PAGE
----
Defining Total Value Secured (TVS) In Decentralized Oracle Networks

Total Value Secured (TVS) in Oracle Protocols
Blockchain DeFi Total Value Locked (TVL)
The aggregate DeFi TVL on the Ethereum blockchain ranks #1 with $172B while Binance Smart Chain ranks #2 with $17B; (source)
Chainlink Total Value Secured (TVS)
Total Value Secured (TVS) by Chainlink Data Feeds as of writing; (source)

How Oracles Secure Value Within Hybrid Smart Contracts

Aave Chainlink Price Feeds
Aave money markets are secured by Chainlink Price Feeds; (source)

If a faulty oracle network can cause an application to lose user deposited funds, then a properly operated oracle network is securing that application’s TVL by protecting it against data manipulation and downtime.

Diving Into Total Value Locked (TVL)

  • Decentralized money markets: the total value of all tokens held in the protocol’s smart contracts. Effectively tracks total value of deposits minus the total value of borrows. Some trackers show just the total value of deposits, which arguably is a different metric than TVL.
  • Decentralized exchanges: the total value of all deposited tokens across all liquidity pools in an automated market maker (AMM) or on-chain order book based exchanges.
  • Decentralized stablecoins: the total value of tokens deposited as collateral to back minted stablecoins, but not the market value of the minted stablecoins. The minted tokens are counted as TVL within the other applications they are deposited into.
  • Synthetic asset platforms: the total value of tokens deposited as collateral to back synthetic tokens, but not the market value of minted tokens. The synthetic tokens are counted as TVL within the other applications they are deposited into.
  • Rebase tokens: the total value of tokens deposited as collateral to back rebase tokens, but not the market value of the rebase tokens. The rebase tokens are counted as TVL within the other applications they are deposited into.
  • Privacy Mixers: the total value of tokens deposited into the mixer’s smart contract.
  • Futures/Perpetuals: the total value of tokens deposited as collateral to back existing futures positions or available as liquidity, but not the value of leveraged positions themselves.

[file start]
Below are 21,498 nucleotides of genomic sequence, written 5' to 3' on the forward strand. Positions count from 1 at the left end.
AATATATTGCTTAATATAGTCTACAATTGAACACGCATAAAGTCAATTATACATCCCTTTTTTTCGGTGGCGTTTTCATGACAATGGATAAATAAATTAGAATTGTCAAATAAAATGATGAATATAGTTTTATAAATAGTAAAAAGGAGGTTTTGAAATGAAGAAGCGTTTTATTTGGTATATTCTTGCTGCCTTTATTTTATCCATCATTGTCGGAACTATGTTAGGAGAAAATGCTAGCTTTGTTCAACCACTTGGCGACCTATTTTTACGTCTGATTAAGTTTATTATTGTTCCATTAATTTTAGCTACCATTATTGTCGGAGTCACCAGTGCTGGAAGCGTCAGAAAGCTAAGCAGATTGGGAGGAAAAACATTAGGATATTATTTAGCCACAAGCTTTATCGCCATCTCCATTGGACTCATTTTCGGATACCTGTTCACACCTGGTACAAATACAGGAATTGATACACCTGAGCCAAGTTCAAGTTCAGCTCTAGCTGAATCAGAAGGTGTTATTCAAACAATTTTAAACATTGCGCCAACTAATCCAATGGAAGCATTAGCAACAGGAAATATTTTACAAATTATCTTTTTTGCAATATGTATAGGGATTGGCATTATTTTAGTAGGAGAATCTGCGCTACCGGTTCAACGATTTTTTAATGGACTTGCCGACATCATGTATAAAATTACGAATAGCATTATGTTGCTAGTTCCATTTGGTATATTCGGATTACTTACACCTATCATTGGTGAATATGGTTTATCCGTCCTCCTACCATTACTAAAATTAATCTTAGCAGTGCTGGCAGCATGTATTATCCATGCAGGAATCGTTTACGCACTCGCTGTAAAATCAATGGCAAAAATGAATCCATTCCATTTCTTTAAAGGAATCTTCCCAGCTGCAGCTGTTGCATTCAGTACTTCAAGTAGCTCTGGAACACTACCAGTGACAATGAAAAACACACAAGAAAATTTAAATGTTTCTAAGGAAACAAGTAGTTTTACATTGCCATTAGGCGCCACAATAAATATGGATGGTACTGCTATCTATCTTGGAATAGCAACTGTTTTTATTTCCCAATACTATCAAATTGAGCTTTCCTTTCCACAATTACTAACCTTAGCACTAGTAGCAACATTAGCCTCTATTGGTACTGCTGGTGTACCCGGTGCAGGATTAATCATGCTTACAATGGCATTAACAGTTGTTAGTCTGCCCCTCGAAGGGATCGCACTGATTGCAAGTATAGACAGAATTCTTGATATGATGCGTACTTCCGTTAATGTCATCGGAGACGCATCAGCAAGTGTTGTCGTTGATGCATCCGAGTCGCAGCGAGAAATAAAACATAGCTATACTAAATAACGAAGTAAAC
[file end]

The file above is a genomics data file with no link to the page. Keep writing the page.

• Options: the total value of tokens deposited as collateral or available as liquidity to back calls and puts, and not the value of the options positions themselves.
  • Payment channels/networks: the total value of tokens deposited in the payment network’s smart contracts as liquidity.
  • Yield aggregators: the total value of deposited tokens into the protocol plus yield generated. Effectively tracking the value of tokens users are able to withdraw from the protocol.
  • Insurance: the total value of tokens deposited as collateral into the protocol or available as liquidity to back insurance agreements, but not the value of all outstanding coverage policies.
  • Cross-chain token bridges: the total value of tokens locked in custody on all host blockchains, which back the wrapped token representations minted on other receiving chains. Wrapped tokens created by a bridge can be counted as TVL within the other applications they are deposited into.
  • Staking Pools: the total value of all tokens/coins deposited in the protocol plus earned yield from Proof of Stake blockchains. Any minted derivative claim token can be counted as TVL within other applications it’s deposited into.
  • Staking of an application’s native governance token. Such staking is typically used for governance and exposure to revenue cash flows, but not commonly used within the actual on-chain financial product offered to users. However, there is not a strong consensus on this and TVL trackers often include toggles to include/exclude this portion.
  • Assets within a protocol’s “pool2,” an automated market maker liquidity pool where one of the tokens is the protocol’s native token. Pool2’s are designed to increase native token liquidity but are most often separate from a protocol’s financial product and are commonly built on existing AMMs. The TVL in a pool2 is taken into account in the AMM protocol in which liquidity is deployed. TVL trackers often include toggles to include/exclude pool2 in the native token protocol’s TVL.
  • Native tokens held idly by a protocol’s DAO treasury. Such capital is usually not used directly within the protocol and often consists of minted but not yet issued tokens.
  • Off-chain collateral that backs on-chain tokens. For example, the fiat currency backing centralized stablecoins is collateral that inherently exists off-chain. Growth in centralized stablecoins is a different metric usually tracked by market capitalization (which should be 1:1 to off-chain collateral).

Diving Into Total Value Secured (TVS)

Beyond Data Delivery

Conclusion

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